When a new Pokémon Trading Card Game expansion is released, we like to flip through all the cards and admire the gorgeous artwork that gives each of them visual flair. The Pokémon TCG is a fantastic strategic game, of course, but we can't imagine it being as much fun without those wonderful illustrations of some of our favorite Pokémon.
Join us as we take a closer look at what the talented crew of artists have cooked up for us in the latest Pokémon TCG expansion, Sun & Moon—Celestial Storm.
The Artist Evolves
Most of the time, a different illustrator creates the artwork for the Basic, Stage 1, and (if applicable) Stage 2 Pokémon in the same Evolution chain. It's a fun way to see related Pokémon from multiple points of view. In the Sun & Moon—Celestial Storm expansion, however, there are a few cases where the same artist has allowed us to view a Pokémon's complete Evolution chain through their eyes. For example, Atsuko Nishida gives us a soft, muted take on Lotad, Lombre, and Ludicolo.
Yuka Morii depicts Gulpin and Swalot as a pair of delightful sculptures photographed among real-life foliage. The sketchy, chalky style of Aya Kusube breathes life into the water-dwelling Pokémon Chinchou and Lanturn. Even noted Pokémon illustrator Ken Sugimori leads us through the Evolution of Phanpy into Donphan, with illustrations that first appeared in the Neo Genesis expansion in 2000.
Chaos and Destruction!
It's fun to imagine living in the world of Pokémon, but let's face it—a world inhabited by creatures ranging from adorable lightning-generating Pikachu to gigantic Onix made of rock would be terrifying. Every now and again, a Pokémon TCG card gives us a glance into this dangerous landscape. Look at Combusken here. At just under 3 feet tall and covered in feathers, it may look cute, but just what is it doing? Is it…summoning lava? The ground is cracking as molten rock is drawn to the surface and expelled skyward. And that's an angry look on Combusken's face! It's set to do some serious damage.
Legendary Pokémon can be even scarier—check out the fiery maelstrom swirling around Groudon! And what of the Ultra Beasts? From the look of things, the massive Celesteela (over 30 feet tall!) can cause gaseous explosions wherever it goes. Whole cities would be destroyed! Luckily, some Ultra Beasts are too small to do much damage. Take the tiny Kartana. At only a foot tall and weighing a fraction of a pound, it—wait, did it just slice a skyscraper in half?!
You know what? Forget it. We're happy to keep our Pokémon in game form, thank you very much.
Art by Shibuzoh.
The Pokémon TCG is host to a wide variety of extremely talented artists who usually create multiple pieces of art in a single expansion. We often choose one or two of these artists to spotlight, giving everyone a chance to appreciate that artist's skills and allowing us to compare how their style is used to bring different Pokémon to life. Let's first look at the artist known as Shibuzoh.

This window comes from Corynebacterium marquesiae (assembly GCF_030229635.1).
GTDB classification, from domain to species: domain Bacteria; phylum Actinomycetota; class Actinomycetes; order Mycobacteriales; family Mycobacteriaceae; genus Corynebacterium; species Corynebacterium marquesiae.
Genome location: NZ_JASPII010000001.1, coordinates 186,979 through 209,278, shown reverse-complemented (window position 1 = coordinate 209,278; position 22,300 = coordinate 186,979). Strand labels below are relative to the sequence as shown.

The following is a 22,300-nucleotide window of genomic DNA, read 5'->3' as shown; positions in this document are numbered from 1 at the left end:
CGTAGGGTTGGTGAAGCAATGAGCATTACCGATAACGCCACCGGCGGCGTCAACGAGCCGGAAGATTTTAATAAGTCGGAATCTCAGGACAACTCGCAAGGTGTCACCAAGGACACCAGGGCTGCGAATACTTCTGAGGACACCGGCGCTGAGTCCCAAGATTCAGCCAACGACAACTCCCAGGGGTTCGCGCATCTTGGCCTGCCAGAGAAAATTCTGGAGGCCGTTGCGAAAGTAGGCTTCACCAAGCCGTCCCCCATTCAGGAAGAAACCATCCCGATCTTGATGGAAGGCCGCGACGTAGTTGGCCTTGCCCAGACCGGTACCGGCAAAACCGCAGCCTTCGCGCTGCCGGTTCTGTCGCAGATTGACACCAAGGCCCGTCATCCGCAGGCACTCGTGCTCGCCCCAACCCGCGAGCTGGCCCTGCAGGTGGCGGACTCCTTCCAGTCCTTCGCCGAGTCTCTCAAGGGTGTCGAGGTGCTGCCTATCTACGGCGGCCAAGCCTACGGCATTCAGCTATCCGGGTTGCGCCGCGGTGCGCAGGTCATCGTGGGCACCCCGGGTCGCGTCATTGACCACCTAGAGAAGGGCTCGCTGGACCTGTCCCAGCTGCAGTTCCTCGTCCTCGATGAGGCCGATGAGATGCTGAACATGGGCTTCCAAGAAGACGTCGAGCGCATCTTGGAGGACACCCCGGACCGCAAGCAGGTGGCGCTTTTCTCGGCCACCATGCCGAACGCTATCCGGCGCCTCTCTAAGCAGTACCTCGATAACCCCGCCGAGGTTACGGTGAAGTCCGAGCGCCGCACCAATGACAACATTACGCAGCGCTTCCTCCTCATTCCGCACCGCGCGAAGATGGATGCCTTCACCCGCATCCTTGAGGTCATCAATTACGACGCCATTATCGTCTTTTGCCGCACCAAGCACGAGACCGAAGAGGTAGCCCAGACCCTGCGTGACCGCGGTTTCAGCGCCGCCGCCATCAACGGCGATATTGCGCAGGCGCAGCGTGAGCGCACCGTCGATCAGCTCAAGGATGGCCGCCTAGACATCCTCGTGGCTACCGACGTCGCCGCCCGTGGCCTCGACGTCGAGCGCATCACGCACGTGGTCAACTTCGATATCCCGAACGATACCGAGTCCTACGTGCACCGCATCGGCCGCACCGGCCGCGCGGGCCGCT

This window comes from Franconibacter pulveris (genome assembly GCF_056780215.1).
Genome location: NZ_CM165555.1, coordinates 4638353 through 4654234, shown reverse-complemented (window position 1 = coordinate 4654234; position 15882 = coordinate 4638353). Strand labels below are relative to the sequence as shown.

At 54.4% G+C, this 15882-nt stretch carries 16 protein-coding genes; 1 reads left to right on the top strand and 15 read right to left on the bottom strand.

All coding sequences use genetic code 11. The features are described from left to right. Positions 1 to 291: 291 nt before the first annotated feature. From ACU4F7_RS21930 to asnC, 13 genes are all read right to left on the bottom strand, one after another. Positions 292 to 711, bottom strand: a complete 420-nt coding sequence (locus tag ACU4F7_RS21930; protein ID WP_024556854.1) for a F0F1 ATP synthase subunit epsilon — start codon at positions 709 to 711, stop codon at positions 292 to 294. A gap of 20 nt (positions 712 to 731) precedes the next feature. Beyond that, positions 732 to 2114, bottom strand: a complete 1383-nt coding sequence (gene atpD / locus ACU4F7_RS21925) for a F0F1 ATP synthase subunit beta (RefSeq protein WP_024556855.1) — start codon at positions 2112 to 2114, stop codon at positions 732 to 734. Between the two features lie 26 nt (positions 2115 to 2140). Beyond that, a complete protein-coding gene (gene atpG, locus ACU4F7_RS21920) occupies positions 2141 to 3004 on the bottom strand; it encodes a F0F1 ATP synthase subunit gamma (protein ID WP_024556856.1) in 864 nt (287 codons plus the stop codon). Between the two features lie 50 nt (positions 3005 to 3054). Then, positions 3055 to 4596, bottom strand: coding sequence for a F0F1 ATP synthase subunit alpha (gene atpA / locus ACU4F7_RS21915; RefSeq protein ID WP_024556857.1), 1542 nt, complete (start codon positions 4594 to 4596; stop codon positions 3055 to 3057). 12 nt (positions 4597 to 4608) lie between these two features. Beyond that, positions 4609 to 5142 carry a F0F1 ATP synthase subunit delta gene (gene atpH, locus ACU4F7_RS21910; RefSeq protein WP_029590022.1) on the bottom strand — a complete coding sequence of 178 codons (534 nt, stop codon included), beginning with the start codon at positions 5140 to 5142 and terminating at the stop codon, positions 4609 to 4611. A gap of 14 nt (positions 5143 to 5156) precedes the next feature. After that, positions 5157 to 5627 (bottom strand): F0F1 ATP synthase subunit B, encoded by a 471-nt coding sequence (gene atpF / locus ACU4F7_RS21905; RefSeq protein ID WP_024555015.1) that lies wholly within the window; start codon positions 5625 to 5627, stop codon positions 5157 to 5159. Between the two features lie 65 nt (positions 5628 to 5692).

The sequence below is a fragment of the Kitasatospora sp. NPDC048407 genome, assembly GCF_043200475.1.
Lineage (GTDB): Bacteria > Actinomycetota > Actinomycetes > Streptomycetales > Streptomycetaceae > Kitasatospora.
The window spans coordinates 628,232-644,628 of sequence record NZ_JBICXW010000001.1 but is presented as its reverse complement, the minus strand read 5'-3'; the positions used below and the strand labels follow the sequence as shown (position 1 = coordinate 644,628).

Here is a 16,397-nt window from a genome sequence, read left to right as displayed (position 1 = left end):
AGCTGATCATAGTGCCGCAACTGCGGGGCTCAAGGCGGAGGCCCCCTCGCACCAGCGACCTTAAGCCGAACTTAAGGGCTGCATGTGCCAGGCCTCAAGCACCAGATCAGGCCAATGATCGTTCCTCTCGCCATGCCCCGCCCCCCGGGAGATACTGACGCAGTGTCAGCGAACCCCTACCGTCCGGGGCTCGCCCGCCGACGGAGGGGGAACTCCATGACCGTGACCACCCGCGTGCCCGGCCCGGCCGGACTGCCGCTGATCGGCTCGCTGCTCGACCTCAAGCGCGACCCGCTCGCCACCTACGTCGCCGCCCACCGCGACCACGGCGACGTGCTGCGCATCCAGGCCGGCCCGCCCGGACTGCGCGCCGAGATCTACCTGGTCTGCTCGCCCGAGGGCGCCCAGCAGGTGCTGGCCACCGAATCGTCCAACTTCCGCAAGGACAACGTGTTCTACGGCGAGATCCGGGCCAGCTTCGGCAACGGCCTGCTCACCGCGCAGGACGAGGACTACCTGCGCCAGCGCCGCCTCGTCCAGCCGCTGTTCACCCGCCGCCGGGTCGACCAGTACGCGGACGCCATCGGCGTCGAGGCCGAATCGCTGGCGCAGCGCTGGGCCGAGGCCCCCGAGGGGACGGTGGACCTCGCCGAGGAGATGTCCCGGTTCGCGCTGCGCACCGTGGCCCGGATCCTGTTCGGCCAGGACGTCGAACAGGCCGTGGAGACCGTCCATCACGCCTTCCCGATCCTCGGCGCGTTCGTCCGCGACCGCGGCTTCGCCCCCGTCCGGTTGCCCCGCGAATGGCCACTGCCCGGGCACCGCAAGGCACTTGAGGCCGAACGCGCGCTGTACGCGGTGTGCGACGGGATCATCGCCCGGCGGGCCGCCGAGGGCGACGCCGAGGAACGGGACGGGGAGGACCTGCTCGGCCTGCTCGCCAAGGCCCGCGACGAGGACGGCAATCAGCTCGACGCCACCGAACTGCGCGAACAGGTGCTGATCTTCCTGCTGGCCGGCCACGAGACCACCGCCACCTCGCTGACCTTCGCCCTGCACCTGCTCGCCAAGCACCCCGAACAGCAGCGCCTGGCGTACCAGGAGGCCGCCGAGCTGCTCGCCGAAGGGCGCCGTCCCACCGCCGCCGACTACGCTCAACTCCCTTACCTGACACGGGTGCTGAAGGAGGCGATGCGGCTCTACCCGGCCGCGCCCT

Shibuzoh. tends to use a more cartoonish style, with the Pokémon subjects front and center within the frame. A quick glance might suggest a relatively simplistic style here, but a closer look at these illustrations reveals tons of detail. Look at the heavy use of shading on Meditite, for example. Both the Pokémon and the leafy ground it sits on feature ample gradient coloring, which lends extra depth. The rays of sunlight coming in from behind the trees further set the scene.
In fact, backgrounds are clearly very important in Shibuzoh.'s work. Check out the detailed city scene behind Alolan Rattata and the lush trees lining the path where Whismur is running. The elaborate detail makes these settings feel realistic despite the more animated appearance of the Pokémon subjects. Adding to the realism is the inclusion of other Pokémon in the background of the woodland scenes. (And we can't say we blame Whismur—we'd run, too, if we had a Bewear on our tail!)
Art by sui
When looking at card art by sui, you'll notice that the style is more rooted in realism than Shibuzoh.'s pieces. That realism is accentuated by a rich use of color and elaborate lighting effects. This is especially noticeable with Clamperl. In the hands of other artists, an underwater scene such as this might be overpowered by blue tones, but sui surrounds the subject with multicolored coral and sea plants, framing the Pokémon and drawing your attention to the center of the image and Clamperl itself. Small bubbles and motes of light add further depth to the image.
It makes perfect sense for the Meteor Pokémon Minior to be depicted floating in the upper atmosphere. Once again, the Pokémon is centered in the frame, surrounded by blue sky and white clouds. Lighting is also put to effective use here, showing off meteors streaking past our subject.
The final card by sui in this expansion is the adorable Bagon. Have you ever seen a Pokémon who was happier to be traipsing through the woods? Its huge grin is infectious! In this artwork, the low angle looking up past Bagon and into the trees really accentuates the light streaming in through the forest canopy, giving the scene a warm and joyous feel.
This is just a small sampling of the beautiful cards in the Sun & Moon—Celestial Storm expansion. While you're looking through your collection, be sure to pay extra attention to the work that the amazing artists have done, and then choose your own favorites!